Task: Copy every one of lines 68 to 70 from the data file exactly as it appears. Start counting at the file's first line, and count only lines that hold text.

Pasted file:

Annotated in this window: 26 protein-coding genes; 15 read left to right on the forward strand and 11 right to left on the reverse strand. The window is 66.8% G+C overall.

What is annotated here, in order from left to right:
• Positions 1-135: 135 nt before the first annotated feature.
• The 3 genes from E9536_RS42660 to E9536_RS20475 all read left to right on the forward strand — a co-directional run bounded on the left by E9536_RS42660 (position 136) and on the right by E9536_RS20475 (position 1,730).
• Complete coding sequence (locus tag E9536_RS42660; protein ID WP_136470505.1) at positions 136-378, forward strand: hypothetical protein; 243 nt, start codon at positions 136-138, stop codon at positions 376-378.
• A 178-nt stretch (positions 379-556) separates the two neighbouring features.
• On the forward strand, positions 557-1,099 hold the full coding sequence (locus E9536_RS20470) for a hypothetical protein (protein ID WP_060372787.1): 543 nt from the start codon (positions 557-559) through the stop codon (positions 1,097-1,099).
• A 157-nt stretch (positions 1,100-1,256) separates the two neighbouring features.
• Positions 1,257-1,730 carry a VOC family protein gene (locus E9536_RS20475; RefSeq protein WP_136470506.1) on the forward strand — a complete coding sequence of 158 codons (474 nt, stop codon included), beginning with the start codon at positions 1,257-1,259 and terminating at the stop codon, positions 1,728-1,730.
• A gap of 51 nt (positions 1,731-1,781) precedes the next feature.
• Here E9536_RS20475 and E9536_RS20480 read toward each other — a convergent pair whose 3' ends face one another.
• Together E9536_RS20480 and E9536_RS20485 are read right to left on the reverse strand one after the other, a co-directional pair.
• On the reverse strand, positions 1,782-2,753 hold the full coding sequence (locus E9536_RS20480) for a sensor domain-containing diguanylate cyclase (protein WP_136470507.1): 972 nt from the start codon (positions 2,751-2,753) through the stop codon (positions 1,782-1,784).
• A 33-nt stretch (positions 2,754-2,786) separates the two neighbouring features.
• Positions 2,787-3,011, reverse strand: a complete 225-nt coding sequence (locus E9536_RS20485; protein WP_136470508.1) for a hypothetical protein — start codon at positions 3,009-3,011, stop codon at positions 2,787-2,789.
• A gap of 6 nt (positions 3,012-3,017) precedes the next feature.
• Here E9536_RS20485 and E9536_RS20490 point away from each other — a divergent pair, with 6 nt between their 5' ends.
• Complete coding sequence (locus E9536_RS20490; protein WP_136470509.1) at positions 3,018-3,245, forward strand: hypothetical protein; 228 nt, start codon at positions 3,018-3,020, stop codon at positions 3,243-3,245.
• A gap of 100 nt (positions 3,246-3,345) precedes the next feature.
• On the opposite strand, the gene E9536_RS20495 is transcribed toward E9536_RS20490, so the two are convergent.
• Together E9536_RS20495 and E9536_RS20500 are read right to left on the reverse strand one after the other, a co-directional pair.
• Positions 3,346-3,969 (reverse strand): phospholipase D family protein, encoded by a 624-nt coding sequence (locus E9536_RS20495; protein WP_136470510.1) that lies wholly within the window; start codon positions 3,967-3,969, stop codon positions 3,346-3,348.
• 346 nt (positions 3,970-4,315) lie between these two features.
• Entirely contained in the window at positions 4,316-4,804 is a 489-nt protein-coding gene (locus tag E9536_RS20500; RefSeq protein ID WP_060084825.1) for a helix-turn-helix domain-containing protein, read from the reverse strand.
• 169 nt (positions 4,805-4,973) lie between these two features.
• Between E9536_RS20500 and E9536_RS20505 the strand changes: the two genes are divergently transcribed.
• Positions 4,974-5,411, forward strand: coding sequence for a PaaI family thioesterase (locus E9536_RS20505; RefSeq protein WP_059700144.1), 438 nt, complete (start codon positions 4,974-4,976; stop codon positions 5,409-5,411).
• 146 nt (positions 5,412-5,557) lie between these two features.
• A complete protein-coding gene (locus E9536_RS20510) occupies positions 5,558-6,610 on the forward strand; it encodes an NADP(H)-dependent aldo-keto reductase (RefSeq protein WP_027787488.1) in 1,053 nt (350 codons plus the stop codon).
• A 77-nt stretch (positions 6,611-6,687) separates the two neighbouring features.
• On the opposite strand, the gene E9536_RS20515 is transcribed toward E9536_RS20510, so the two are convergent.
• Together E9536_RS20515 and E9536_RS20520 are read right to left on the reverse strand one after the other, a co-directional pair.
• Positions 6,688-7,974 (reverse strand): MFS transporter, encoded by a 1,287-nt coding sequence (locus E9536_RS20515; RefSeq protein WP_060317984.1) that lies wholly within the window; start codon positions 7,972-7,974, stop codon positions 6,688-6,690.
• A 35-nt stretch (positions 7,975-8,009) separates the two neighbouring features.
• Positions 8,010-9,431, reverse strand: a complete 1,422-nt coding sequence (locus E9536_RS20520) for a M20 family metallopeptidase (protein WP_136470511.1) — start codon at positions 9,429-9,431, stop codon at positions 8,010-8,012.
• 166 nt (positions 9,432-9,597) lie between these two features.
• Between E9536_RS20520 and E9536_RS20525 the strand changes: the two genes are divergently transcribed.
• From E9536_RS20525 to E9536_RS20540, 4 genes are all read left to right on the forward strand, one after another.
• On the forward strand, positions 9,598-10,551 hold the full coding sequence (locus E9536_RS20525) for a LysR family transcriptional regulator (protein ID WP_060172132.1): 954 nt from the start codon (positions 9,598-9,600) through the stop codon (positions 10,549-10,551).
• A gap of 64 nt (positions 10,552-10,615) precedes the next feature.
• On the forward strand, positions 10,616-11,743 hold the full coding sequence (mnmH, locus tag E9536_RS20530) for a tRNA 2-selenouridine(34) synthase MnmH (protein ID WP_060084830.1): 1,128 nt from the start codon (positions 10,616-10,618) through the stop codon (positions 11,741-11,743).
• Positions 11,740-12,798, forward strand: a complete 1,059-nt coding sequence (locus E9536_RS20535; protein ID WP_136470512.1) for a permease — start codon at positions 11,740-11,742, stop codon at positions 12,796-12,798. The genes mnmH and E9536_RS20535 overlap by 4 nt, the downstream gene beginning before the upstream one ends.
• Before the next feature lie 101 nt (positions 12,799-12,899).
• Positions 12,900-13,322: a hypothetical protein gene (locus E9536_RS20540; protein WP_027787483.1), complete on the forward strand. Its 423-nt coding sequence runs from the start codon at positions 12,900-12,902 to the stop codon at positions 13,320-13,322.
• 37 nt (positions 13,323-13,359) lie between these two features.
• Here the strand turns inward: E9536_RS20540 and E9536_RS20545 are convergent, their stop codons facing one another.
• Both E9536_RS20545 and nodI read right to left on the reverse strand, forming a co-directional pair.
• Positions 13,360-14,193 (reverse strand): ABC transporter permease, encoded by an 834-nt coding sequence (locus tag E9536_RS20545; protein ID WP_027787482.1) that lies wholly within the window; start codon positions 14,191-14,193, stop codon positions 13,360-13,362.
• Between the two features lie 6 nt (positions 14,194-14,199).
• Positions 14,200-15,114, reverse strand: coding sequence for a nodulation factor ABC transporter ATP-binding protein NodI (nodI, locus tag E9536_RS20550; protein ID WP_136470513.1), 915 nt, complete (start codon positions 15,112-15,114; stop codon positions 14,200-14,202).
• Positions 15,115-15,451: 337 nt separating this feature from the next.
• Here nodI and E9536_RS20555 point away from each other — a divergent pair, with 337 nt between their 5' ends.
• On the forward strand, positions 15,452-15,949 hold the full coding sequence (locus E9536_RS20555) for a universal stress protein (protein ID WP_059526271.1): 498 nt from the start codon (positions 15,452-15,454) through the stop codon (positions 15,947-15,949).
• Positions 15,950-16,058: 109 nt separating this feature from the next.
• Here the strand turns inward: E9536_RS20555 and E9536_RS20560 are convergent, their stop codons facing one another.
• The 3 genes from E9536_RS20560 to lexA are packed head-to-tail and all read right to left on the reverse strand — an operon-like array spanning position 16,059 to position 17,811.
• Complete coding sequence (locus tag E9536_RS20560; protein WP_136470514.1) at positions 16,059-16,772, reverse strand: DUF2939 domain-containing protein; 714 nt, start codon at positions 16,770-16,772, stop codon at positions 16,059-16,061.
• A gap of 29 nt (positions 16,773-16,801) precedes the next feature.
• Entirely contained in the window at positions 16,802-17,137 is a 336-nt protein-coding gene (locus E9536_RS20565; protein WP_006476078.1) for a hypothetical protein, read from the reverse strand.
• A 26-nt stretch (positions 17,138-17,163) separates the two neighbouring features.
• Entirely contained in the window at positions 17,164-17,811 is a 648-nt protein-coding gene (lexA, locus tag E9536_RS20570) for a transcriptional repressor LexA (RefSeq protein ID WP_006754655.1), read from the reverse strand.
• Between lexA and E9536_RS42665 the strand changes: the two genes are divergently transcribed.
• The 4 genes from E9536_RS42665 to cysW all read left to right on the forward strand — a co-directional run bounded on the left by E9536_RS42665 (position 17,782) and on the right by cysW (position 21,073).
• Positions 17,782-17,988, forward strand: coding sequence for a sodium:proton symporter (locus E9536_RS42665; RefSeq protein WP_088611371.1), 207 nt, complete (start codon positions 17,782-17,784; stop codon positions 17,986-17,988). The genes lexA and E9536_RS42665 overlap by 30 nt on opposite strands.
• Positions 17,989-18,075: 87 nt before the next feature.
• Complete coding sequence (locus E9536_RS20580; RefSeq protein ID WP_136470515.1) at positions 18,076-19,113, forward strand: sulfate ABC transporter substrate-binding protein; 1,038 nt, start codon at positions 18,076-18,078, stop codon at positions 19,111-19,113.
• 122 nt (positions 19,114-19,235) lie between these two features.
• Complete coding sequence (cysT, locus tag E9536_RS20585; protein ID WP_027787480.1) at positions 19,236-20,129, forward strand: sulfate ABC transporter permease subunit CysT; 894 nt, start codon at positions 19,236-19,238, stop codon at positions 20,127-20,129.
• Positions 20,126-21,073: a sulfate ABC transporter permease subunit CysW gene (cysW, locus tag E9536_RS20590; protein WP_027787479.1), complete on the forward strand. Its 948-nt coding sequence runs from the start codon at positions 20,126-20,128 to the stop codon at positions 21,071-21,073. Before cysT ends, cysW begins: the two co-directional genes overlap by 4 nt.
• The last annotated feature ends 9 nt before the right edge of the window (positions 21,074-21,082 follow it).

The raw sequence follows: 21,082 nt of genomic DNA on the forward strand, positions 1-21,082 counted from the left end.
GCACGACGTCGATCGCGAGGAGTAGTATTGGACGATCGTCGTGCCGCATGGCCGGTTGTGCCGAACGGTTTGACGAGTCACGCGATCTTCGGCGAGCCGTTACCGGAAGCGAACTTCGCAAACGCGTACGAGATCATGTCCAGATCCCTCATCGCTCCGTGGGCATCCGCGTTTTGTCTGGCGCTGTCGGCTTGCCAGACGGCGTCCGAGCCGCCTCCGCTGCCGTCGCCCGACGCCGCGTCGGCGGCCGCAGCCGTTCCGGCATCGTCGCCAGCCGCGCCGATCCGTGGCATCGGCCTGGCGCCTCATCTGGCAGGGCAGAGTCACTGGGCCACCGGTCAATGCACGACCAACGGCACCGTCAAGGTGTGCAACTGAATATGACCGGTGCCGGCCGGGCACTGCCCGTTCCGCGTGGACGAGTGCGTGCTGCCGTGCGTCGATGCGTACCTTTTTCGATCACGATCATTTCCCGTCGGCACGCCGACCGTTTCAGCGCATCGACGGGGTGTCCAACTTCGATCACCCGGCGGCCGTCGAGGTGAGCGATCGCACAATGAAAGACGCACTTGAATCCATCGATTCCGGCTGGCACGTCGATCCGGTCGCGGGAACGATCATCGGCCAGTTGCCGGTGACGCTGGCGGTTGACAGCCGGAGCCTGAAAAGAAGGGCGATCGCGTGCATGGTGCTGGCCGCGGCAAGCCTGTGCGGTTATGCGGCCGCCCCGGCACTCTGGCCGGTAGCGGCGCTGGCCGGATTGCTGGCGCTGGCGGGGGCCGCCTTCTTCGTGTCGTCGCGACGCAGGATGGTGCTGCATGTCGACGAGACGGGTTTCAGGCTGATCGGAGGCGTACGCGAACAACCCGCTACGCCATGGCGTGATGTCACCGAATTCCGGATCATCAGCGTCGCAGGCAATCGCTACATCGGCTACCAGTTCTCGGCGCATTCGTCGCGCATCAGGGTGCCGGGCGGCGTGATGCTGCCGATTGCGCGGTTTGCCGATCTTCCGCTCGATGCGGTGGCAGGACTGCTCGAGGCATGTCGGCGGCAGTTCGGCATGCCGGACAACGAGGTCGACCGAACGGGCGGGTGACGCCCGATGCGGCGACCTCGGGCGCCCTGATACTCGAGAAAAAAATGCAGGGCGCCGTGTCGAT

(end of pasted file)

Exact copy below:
• Complete coding sequence (cysT, locus tag E9536_RS20585; protein ID WP_027787480.1) at positions 19,236-20,129, forward strand: sulfate ABC transporter permease subunit CysT; 894 nt, start codon at positions 19,236-19,238, stop codon at positions 20,127-20,129.
• Positions 20,126-21,073: a sulfate ABC transporter permease subunit CysW gene (cysW, locus tag E9536_RS20590; protein WP_027787479.1), complete on the forward strand. Its 948-nt coding sequence runs from the start codon at positions 20,126-20,128 to the stop codon at positions 21,071-21,073. Before cysT ends, cysW begins: the two co-directional genes overlap by 4 nt.
• The last annotated feature ends 9 nt before the right edge of the window (positions 21,074-21,082 follow it).